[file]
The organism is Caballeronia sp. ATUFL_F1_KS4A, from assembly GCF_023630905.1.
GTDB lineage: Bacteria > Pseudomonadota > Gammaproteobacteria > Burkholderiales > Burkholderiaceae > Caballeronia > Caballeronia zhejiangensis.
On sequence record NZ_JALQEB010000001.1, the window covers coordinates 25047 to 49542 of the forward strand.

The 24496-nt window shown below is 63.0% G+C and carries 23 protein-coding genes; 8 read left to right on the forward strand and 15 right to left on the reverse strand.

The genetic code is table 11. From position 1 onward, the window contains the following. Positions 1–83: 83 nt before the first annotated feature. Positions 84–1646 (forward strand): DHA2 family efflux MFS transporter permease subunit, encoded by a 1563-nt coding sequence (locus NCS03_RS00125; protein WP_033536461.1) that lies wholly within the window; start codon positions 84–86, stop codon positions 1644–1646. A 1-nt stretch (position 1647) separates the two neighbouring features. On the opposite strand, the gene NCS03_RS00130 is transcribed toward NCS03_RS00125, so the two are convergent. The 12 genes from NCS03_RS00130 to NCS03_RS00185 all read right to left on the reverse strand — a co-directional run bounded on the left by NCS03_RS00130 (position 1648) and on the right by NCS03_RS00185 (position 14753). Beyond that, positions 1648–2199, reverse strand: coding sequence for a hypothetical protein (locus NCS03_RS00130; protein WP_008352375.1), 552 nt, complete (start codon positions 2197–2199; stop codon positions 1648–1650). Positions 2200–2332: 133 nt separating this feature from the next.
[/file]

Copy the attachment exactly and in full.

The organism is Caballeronia sp. ATUFL_F1_KS4A, from assembly GCF_023630905.1.
GTDB lineage: Bacteria > Pseudomonadota > Gammaproteobacteria > Burkholderiales > Burkholderiaceae > Caballeronia > Caballeronia zhejiangensis.
On sequence record NZ_JALQEB010000001.1, the window covers coordinates 25047 to 49542 of the forward strand.

The 24496-nt window shown below is 63.0% G+C and carries 23 protein-coding genes; 8 read left to right on the forward strand and 15 right to left on the reverse strand.

The genetic code is table 11. From position 1 onward, the window contains the following. Positions 1–83: 83 nt before the first annotated feature. Positions 84–1646 (forward strand): DHA2 family efflux MFS transporter permease subunit, encoded by a 1563-nt coding sequence (locus NCS03_RS00125; protein WP_033536461.1) that lies wholly within the window; start codon positions 84–86, stop codon positions 1644–1646. A 1-nt stretch (position 1647) separates the two neighbouring features. On the opposite strand, the gene NCS03_RS00130 is transcribed toward NCS03_RS00125, so the two are convergent. The 12 genes from NCS03_RS00130 to NCS03_RS00185 all read right to left on the reverse strand — a co-directional run bounded on the left by NCS03_RS00130 (position 1648) and on the right by NCS03_RS00185 (position 14753). Beyond that, positions 1648–2199, reverse strand: coding sequence for a hypothetical protein (locus NCS03_RS00130; protein WP_008352375.1), 552 nt, complete (start codon positions 2197–2199; stop codon positions 1648–1650). Positions 2200–2332: 133 nt separating this feature from the next.